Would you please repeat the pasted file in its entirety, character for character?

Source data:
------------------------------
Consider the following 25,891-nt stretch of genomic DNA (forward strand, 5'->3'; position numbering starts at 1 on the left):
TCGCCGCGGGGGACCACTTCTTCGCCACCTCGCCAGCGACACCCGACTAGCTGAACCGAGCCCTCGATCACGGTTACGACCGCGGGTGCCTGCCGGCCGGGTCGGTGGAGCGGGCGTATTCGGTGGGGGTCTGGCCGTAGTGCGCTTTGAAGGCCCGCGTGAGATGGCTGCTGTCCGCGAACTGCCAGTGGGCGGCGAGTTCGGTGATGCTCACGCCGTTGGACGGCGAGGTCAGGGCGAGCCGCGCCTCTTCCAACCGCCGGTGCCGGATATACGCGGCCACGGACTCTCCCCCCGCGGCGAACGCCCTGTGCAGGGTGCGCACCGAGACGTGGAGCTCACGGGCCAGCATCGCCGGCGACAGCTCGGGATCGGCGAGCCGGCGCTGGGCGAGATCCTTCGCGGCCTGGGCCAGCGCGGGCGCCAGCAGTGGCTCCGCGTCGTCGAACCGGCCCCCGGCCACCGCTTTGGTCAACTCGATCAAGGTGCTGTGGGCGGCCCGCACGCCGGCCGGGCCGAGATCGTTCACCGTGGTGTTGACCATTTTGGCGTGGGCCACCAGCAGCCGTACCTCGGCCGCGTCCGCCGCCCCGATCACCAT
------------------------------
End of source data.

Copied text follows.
Consider the following 25,891-nt stretch of genomic DNA (forward strand, 5'->3'; position numbering starts at 1 on the left):
TCGCCGCGGGGGACCACTTCTTCGCCACCTCGCCAGCGACACCCGACTAGCTGAACCGAGCCCTCGATCACGGTTACGACCGCGGGTGCCTGCCGGCCGGGTCGGTGGAGCGGGCGTATTCGGTGGGGGTCTGGCCGTAGTGCGCTTTGAAGGCCCGCGTGAGATGGCTGCTGTCCGCGAACTGCCAGTGGGCGGCGAGTTCGGTGATGCTCACGCCGTTGGACGGCGAGGTCAGGGCGAGCCGCGCCTCTTCCAACCGCCGGTGCCGGATATACGCGGCCACGGACTCTCCCCCCGCGGCGAACGCCCTGTGCAGGGTGCGCACCGAGACGTGGAGCTCACGGGCCAGCATCGCCGGCGACAGCTCGGGATCGGCGAGCCGGCGCTGGGCGAGATCCTTCGCGGCCTGGGCCAGCGCGGGCGCCAGCAGTGGCTCCGCGTCGTCGAACCGGCCCCCGGCCACCGCTTTGGTCAACTCGATCAAGGTGCTGTGGGCGGCCCGCACGCCGGCCGGGCCGAGATCGTTCACCGTGGTGTTGACCATTTTGGCGTGGGCCACCAGCAGCCGTACCTCGGCCGCGTCCGCCGCCCCGATCACCAT